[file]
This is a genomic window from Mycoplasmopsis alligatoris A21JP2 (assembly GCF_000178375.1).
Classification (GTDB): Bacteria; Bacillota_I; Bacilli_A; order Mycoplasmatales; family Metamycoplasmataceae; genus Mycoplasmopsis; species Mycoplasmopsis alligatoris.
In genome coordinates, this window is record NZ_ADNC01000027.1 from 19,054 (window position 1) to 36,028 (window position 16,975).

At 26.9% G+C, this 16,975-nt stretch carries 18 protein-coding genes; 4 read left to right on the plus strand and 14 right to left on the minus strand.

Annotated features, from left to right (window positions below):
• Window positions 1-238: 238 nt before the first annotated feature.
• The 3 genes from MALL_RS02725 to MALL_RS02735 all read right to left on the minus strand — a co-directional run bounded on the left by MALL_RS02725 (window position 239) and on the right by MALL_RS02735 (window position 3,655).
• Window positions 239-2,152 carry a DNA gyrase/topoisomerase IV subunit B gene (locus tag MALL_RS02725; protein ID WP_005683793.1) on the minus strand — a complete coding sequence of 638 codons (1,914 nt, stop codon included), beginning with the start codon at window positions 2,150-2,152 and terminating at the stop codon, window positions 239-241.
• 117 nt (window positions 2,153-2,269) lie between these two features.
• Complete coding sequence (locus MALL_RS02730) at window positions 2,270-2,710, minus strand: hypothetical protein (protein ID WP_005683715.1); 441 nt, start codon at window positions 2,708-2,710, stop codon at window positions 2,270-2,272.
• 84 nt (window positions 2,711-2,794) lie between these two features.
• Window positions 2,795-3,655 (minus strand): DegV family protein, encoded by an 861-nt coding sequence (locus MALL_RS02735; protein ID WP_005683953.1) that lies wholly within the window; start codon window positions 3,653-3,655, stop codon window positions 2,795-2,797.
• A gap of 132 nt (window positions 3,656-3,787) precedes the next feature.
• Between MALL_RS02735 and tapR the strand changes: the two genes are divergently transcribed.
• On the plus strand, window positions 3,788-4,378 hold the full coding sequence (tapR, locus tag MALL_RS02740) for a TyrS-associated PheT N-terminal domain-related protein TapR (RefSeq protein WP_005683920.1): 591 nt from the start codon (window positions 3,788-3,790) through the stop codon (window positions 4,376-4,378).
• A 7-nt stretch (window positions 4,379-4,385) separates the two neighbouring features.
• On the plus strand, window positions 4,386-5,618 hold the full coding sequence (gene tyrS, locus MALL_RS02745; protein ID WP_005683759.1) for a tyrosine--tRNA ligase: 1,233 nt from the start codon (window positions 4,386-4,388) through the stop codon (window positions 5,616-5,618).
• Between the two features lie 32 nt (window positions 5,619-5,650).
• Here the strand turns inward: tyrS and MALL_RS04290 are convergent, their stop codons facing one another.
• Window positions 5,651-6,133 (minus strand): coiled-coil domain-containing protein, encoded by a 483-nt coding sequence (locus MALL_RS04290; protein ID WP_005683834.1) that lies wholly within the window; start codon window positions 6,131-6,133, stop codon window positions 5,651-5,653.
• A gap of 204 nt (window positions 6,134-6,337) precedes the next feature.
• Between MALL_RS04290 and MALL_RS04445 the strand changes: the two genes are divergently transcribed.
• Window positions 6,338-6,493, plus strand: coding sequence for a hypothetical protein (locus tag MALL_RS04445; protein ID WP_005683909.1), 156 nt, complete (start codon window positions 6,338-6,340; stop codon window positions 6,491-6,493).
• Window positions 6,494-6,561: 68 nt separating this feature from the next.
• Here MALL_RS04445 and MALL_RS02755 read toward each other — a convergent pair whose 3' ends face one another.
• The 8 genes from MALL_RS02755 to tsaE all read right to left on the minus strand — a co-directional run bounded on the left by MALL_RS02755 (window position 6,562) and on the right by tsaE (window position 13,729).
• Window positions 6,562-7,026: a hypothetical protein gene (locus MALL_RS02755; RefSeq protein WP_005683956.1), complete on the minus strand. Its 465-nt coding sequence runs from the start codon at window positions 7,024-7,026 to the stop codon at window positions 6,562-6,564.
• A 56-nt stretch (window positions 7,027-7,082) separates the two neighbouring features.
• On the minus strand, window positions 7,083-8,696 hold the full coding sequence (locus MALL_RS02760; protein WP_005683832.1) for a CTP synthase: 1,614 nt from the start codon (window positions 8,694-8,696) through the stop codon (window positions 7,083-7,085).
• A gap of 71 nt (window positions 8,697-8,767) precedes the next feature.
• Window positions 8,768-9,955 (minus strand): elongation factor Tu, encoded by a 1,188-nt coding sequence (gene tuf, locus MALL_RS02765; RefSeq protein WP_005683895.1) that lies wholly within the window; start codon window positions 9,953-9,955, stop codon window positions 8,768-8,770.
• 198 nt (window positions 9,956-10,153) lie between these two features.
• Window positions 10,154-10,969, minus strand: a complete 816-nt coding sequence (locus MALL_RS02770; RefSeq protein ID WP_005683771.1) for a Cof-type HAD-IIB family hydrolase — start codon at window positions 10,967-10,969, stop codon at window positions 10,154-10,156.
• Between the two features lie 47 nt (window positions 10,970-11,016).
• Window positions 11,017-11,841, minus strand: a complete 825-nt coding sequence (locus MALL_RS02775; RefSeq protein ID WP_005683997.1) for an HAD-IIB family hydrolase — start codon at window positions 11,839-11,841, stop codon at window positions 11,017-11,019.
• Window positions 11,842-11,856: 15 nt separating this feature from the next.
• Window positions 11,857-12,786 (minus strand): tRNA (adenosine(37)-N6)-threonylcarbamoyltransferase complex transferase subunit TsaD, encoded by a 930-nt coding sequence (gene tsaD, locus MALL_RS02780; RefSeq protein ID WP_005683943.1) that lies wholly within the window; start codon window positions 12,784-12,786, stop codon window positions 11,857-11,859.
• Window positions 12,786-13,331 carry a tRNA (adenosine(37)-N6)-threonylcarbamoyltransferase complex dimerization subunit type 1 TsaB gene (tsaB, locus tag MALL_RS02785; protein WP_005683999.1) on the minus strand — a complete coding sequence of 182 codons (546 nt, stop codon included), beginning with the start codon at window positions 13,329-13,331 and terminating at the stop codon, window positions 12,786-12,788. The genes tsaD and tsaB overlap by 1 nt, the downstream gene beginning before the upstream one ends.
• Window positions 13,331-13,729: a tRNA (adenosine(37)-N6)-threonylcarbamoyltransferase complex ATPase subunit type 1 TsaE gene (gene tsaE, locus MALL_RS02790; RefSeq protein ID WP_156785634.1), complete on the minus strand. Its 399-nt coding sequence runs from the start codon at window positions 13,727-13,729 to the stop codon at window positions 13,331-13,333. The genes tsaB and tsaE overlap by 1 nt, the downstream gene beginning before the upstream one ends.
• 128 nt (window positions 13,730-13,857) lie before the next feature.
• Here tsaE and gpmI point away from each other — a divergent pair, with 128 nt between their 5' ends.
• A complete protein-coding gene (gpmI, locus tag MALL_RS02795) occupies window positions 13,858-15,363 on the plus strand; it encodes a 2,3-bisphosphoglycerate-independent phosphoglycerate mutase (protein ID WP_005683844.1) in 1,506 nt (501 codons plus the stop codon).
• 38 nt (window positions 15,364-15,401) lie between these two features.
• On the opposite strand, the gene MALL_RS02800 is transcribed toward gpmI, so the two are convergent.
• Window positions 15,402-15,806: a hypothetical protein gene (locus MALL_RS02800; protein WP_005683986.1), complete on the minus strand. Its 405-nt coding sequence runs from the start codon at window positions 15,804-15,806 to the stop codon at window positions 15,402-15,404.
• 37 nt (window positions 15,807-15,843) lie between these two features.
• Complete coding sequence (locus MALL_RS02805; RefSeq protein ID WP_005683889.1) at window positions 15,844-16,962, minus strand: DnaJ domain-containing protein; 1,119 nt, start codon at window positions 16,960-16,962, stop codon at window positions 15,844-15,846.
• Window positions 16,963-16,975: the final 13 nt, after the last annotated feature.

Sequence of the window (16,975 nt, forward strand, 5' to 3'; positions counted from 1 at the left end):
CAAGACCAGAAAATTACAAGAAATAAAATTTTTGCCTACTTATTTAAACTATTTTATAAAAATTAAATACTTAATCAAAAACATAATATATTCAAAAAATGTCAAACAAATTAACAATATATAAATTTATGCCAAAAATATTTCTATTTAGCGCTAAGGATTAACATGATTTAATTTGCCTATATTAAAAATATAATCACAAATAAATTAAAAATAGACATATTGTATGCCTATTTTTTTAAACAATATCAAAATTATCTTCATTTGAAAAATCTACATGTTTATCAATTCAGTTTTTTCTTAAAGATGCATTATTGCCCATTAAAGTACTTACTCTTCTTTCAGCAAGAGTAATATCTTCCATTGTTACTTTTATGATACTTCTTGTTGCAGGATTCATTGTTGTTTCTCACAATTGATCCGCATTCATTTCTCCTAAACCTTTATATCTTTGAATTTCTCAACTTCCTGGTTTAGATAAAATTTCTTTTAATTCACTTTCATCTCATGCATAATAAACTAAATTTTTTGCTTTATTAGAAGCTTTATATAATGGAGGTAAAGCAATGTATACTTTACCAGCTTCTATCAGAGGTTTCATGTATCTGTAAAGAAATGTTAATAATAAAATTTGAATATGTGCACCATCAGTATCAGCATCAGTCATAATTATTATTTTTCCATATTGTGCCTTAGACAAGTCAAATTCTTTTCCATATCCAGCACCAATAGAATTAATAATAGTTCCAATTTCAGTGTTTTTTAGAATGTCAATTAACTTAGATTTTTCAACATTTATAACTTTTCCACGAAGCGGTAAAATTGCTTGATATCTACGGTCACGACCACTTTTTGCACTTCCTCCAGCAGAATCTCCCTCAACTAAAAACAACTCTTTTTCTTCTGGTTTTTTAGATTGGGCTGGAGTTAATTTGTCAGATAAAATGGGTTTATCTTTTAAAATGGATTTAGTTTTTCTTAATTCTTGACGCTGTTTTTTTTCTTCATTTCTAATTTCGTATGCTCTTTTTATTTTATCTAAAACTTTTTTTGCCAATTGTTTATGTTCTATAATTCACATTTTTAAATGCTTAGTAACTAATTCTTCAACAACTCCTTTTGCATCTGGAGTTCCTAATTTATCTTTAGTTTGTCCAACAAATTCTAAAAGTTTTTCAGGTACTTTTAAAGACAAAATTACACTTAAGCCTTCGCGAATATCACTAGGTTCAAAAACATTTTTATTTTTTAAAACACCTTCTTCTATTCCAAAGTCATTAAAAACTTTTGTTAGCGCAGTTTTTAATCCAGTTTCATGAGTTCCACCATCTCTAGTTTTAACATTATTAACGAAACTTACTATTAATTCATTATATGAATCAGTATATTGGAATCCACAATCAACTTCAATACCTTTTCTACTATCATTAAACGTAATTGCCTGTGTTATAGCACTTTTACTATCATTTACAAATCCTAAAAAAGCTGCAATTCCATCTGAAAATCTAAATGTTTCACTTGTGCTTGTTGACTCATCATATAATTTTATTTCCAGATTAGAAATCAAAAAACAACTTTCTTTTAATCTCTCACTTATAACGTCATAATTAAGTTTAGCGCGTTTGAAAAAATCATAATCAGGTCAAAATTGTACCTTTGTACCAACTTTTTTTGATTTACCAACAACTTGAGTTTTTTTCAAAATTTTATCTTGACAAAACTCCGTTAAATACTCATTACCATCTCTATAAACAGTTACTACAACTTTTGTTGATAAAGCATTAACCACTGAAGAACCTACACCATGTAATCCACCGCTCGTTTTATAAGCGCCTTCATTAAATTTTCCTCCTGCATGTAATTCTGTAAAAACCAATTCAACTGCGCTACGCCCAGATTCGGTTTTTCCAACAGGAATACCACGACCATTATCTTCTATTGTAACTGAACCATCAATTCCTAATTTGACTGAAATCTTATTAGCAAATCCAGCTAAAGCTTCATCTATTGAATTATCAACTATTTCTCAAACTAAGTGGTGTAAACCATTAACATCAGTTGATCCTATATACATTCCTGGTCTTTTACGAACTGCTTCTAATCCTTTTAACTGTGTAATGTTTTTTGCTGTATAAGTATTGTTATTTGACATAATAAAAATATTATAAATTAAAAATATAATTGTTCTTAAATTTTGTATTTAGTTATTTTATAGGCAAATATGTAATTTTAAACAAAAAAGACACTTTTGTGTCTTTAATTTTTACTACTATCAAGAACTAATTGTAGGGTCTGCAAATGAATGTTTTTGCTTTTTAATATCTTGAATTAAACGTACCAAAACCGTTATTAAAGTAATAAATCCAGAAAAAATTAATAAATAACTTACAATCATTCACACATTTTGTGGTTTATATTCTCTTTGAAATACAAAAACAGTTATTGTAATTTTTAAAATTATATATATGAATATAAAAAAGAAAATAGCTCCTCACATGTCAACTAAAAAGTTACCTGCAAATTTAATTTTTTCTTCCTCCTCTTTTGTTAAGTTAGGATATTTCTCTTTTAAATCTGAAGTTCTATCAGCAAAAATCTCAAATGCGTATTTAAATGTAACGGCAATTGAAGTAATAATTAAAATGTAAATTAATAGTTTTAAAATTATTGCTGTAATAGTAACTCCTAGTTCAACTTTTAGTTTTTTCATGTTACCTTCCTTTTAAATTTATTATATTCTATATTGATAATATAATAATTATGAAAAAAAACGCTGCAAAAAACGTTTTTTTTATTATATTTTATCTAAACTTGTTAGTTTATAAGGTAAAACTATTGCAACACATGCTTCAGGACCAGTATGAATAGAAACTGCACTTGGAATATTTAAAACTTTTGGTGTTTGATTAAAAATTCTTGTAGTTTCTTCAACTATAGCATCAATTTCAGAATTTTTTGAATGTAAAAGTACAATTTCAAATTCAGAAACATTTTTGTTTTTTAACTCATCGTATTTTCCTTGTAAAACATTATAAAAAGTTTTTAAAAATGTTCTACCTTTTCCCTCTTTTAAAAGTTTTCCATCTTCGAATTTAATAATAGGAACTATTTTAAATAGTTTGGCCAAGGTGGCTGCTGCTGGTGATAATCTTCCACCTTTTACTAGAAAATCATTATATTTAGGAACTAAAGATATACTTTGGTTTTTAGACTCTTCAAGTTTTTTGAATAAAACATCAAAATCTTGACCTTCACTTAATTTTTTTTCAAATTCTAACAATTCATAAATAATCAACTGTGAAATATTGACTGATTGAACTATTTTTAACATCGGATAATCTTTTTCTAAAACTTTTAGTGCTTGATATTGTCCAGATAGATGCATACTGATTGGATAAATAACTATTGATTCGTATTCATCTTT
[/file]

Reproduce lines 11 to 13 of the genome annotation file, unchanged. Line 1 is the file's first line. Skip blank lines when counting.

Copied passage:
• 84 nt (window positions 2,711-2,794) lie between these two features.
• Window positions 2,795-3,655 (minus strand): DegV family protein, encoded by an 861-nt coding sequence (locus MALL_RS02735; protein ID WP_005683953.1) that lies wholly within the window; start codon window positions 3,653-3,655, stop codon window positions 2,795-2,797.
• A gap of 132 nt (window positions 3,656-3,787) precedes the next feature.